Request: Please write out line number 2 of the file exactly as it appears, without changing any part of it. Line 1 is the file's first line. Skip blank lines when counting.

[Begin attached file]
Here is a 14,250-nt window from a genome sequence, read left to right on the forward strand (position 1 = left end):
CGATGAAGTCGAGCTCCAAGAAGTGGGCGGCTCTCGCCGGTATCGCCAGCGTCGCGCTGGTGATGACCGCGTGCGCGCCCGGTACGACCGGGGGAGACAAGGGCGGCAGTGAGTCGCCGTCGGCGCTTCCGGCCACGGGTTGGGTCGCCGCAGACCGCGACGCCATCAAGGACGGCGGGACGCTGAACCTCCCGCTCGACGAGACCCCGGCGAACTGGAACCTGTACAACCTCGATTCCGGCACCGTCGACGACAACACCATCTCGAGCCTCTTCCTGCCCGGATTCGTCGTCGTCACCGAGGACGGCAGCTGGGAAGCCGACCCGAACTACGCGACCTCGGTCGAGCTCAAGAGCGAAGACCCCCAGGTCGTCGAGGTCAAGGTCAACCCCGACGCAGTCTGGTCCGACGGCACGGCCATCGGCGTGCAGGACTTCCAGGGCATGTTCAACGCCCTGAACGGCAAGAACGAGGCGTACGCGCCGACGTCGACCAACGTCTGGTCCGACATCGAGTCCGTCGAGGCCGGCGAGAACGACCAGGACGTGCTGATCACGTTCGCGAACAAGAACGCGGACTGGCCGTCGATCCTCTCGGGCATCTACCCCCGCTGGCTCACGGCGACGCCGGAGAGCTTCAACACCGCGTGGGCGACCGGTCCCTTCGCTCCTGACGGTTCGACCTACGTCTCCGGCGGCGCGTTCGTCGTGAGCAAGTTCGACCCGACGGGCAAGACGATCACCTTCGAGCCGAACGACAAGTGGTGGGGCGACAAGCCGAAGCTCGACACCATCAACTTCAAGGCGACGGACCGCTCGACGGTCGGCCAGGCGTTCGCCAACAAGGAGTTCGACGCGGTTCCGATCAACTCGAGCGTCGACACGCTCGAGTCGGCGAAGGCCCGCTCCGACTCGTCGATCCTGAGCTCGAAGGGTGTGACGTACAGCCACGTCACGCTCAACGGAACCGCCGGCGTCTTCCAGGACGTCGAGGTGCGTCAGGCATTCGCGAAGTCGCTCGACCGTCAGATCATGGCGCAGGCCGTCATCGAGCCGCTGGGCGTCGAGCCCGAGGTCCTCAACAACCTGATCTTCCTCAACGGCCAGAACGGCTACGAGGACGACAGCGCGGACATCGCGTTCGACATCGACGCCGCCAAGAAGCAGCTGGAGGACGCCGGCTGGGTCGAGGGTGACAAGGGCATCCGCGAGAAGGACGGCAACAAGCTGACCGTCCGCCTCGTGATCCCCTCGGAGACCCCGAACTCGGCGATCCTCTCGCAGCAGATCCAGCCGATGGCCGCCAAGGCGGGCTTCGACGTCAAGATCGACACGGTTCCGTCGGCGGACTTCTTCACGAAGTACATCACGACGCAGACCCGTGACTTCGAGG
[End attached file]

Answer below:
CGATGAAGTCGAGCTCCAAGAAGTGGGCGGCTCTCGCCGGTATCGCCAGCGTCGCGCTGGTGATGACCGCGTGCGCGCCCGGTACGACCGGGGGAGACAAGGGCGGCAGTGAGTCGCCGTCGGCGCTTCCGGCCACGGGTTGGGTCGCCGCAGACCGCGACGCCATCAAGGACGGCGGGACGCTGAACCTCCCGCTCGACGAGACCCCGGCGAACTGGAACCTGTACAACCTCGATTCCGGCACCGTCGACGACAACACCATCTCGAGCCTCTTCCTGCCCGGATTCGTCGTCGTCACCGAGGACGGCAGCTGGGAAGCCGACCCGAACTACGCGACCTCGGTCGAGCTCAAGAGCGAAGACCCCCAGGTCGTCGAGGTCAAGGTCAACCCCGACGCAGTCTGGTCCGACGGCACGGCCATCGGCGTGCAGGACTTCCAGGGCATGTTCAACGCCCTGAACGGCAAGAACGAGGCGTACGCGCCGACGTCGACCAACGTCTGGTCCGACATCGAGTCCGTCGAGGCCGGCGAGAACGACCAGGACGTGCTGATCACGTTCGCGAACAAGAACGCGGACTGGCCGTCGATCCTCTCGGGCATCTACCCCCGCTGGCTCACGGCGACGCCGGAGAGCTTCAACACCGCGTGGGCGACCGGTCCCTTCGCTCCTGACGGTTCGACCTACGTCTCCGGCGGCGCGTTCGTCGTGAGCAAGTTCGACCCGACGGGCAAGACGATCACCTTCGAGCCGAACGACAAGTGGTGGGGCGACAAGCCGAAGCTCGACACCATCAACTTCAAGGCGACGGACCGCTCGACGGTCGGCCAGGCGTTCGCCAACAAGGAGTTCGACGCGGTTCCGATCAACTCGAGCGTCGACACGCTCGAGTCGGCGAAGGCCCGCTCCGACTCGTCGATCCTGAGCTCGAAGGGTGTGACGTACAGCCACGTCACGCTCAACGGAACCGCCGGCGTCTTCCAGGACGTCGAGGTGCGTCAGGCATTCGCGAAGTCGCTCGACCGTCAGATCATGGCGCAGGCCGTCATCGAGCCGCTGGGCGTCGAGCCCGAGGTCCTCAACAACCTGATCTTCCTCAACGGCCAGAACGGCTACGAGGACGACAGCGCGGACATCGCGTTCGACATCGACGCCGCCAAGAAGCAGCTGGAGGACGCCGGCTGGGTCGAGGGTGACAAGGGCATCCGCGAGAAGGACGGCAACAAGCTGACCGTCCGCCTCGTGATCCCCTCGGAGACCCCGAACTCGGCGATCCTCTCGCAGCAGATCCAGCCGATGGCCGCCAAGGCGGGCTTCGACGTCAAGATCGACACGGTTCCGTCGGCGGACTTCTTCACGAAGTACATCACGACGCAGACCCGTGACTTCGAGG